“Telecommuting has proven necessary and practical for many amid the pandemic. And startups and large companies across the nation are increasingly embracing the concept,” he said, revealing that a company recently inquired about renting out the entire venue for one month for their employees.
He said, like Bali, which has become a popular destination for global digital nomads, Jeju has the potential to become a global mecca for workcationers, with its excellent Wi-Fi connection and remote work infrastructure. Digital nomads refer to workers who take their work on the road, usually while hopping from one country to another.
In a potentially hopeful development, local conglomerates are showing interest in the burgeoning trend, with some even setting up satellite offices in Jeju for a pilot project.
Earlier in October, CJ ENM, a leading entertainment and media company, set up its own co-working venue in Woljeong-ri, a village located on the east side of Jeju, to create a more flexible work environment for its employees. A total of 10 staffers in different roles are selected every month and are given an allowance of 2 million won ($1,680), on top of their regular salary, to cover travel costs, the company said.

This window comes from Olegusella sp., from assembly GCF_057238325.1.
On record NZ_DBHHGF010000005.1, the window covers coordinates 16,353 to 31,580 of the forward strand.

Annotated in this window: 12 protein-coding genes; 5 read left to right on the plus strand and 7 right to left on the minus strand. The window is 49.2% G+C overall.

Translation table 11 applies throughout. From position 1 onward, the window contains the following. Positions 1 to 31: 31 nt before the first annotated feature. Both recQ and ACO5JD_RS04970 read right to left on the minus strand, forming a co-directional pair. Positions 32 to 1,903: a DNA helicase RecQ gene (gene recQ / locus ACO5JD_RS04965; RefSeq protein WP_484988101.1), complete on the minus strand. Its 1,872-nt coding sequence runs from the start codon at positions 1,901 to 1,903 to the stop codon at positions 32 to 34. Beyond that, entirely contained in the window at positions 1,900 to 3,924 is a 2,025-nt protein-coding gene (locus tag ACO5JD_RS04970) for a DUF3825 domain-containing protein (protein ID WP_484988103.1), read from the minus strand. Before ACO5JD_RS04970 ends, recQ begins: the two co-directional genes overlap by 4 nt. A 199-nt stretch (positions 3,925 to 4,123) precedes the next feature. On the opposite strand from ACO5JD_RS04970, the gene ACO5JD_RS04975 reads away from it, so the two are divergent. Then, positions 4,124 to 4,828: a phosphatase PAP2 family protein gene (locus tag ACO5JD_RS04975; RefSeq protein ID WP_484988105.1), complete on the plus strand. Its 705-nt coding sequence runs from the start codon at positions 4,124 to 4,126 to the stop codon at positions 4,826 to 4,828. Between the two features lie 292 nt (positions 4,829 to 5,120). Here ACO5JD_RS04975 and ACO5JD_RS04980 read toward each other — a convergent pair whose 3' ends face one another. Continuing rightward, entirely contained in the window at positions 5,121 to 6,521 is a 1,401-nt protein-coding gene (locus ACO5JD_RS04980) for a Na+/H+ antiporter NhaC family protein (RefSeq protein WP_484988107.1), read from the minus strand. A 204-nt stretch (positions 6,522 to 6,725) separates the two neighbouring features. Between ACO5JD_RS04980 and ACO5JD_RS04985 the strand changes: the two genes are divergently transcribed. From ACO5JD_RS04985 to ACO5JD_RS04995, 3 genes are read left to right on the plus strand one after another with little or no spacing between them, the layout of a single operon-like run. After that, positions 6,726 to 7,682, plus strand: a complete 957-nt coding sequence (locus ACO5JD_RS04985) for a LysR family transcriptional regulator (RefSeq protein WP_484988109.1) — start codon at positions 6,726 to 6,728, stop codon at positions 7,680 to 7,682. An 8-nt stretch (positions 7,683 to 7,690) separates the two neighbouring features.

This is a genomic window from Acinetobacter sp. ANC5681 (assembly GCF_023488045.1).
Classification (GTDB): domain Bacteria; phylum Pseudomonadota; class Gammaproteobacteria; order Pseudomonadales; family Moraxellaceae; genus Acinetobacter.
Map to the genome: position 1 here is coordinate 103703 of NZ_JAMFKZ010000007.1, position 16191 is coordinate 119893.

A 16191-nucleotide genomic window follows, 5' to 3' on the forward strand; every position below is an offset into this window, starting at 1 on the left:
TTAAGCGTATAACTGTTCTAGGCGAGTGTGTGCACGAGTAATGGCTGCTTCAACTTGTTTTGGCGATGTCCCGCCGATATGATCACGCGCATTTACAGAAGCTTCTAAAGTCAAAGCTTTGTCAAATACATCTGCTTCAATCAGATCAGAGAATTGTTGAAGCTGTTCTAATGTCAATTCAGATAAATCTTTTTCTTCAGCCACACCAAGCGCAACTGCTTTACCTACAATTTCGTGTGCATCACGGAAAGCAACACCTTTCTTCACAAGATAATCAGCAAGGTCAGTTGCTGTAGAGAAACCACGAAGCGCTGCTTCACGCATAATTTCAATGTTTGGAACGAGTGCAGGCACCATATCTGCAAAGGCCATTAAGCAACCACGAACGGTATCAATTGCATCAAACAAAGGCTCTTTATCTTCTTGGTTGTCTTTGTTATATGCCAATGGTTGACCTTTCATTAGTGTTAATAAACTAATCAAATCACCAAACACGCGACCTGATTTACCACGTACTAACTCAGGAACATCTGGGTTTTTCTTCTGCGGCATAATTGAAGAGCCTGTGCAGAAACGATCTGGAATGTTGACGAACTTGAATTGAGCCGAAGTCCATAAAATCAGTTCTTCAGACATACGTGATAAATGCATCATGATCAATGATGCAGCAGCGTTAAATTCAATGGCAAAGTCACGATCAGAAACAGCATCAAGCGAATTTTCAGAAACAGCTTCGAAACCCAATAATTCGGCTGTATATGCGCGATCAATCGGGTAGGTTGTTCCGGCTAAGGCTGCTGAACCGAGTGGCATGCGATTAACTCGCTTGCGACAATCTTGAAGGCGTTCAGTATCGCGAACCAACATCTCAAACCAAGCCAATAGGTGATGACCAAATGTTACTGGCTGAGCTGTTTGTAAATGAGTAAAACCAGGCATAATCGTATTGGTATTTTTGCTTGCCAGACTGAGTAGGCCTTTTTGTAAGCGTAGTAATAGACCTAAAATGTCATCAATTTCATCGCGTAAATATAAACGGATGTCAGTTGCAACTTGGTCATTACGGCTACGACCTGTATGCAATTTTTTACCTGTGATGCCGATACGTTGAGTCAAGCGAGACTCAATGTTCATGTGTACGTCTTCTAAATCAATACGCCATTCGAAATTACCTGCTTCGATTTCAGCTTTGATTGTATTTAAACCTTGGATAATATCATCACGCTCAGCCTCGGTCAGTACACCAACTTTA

Central and local tourism agencies are paying attention too.
Guests work at a shared working space at O-PEACE JEJU. (O-PEACE JEJU)
The state-run Korea Tourism Organization, on Tuesday, held a webinar together with Gangwon Tourism Organization to discuss the workcation trend and its potential as a new avenue for invigorating the pandemic-battered tourism.
Kim Eun-hee, a senior official at the KTO’s tourism consulting team, shared how Japan embraced the concept early in 2017.
“It was led by the government to address the nation’s intense work culture, which was rooted in the labor shortage due to an aging and shrinking population. Bearing a similar demographic problem, the Korean government and companies need to speed up experimenting with more flexible work environments,” she said.
“The era in which the value of labor outpaces that of leisure is over. A hybrid of work and leisure has become the new normal.”
By Choi Jae-hee (firstname.lastname@example.org